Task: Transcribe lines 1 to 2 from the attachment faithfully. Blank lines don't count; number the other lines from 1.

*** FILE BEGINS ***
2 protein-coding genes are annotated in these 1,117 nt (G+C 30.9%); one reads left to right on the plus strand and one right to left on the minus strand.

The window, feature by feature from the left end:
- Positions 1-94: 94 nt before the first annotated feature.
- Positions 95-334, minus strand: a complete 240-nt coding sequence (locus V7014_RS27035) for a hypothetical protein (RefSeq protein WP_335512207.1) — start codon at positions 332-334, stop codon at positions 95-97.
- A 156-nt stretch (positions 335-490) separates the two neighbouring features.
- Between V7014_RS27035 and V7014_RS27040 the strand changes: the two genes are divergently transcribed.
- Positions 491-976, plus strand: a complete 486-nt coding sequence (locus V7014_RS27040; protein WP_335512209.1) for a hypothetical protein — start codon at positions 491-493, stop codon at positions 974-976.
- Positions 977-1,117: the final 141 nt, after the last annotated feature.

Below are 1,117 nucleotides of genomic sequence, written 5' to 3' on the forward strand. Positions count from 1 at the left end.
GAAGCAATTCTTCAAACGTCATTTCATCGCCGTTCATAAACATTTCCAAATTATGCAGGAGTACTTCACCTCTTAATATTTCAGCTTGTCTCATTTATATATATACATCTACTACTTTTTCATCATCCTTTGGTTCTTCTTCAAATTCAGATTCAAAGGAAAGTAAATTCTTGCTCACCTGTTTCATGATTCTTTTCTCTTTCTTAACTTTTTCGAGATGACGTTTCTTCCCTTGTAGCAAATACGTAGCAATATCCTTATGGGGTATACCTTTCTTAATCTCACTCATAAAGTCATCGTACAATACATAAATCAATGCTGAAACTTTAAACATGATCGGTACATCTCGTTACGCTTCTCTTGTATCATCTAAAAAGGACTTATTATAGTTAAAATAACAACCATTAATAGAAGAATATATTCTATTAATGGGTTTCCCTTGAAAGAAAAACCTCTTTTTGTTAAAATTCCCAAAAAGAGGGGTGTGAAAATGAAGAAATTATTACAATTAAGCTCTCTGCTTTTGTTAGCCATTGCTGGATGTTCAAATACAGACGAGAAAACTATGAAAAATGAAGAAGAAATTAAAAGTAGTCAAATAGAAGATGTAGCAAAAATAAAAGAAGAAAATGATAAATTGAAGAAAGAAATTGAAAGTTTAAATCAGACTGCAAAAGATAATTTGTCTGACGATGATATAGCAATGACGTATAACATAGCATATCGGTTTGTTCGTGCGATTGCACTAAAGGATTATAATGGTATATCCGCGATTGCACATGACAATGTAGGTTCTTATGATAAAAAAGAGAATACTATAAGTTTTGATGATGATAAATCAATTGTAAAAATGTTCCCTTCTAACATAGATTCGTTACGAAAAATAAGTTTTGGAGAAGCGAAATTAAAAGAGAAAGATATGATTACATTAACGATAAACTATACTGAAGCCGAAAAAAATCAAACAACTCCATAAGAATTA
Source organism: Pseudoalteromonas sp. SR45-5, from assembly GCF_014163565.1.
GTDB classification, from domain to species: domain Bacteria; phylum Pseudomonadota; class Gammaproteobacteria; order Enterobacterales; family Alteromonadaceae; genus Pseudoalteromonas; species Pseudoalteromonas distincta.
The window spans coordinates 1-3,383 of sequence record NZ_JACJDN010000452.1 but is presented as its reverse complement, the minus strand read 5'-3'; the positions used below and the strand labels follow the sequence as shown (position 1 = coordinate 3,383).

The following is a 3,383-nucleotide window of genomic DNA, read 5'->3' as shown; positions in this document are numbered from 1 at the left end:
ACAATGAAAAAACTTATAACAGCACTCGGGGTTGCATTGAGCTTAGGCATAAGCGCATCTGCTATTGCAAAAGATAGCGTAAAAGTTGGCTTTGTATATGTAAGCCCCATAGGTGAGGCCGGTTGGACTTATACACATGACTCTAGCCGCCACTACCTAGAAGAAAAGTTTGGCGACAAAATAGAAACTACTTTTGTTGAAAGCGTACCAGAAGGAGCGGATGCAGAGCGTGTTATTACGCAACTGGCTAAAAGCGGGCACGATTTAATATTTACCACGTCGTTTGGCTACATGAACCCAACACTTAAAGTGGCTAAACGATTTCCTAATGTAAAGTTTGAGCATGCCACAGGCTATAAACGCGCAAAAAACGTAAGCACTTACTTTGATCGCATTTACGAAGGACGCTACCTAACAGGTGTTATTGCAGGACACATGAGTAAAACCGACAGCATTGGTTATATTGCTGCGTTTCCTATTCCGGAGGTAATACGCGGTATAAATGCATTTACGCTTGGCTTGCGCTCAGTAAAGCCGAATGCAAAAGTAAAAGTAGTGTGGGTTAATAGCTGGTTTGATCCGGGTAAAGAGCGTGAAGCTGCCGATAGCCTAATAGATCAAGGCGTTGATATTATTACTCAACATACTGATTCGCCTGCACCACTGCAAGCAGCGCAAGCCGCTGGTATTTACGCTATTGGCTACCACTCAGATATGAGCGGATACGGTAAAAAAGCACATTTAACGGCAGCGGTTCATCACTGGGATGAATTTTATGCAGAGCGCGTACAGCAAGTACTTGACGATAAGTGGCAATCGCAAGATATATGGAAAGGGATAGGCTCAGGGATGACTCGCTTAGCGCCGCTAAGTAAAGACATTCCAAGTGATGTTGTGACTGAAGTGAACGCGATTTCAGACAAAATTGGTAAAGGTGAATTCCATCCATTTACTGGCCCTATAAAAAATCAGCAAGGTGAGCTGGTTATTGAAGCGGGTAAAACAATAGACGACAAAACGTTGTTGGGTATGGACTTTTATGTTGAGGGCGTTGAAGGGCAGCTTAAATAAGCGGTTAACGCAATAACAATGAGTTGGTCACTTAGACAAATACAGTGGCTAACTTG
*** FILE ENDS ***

2 protein-coding genes are annotated in these 1,117 nt (G+C 30.9%); one reads left to right on the plus strand and one right to left on the minus strand.

The window, feature by feature from the left end: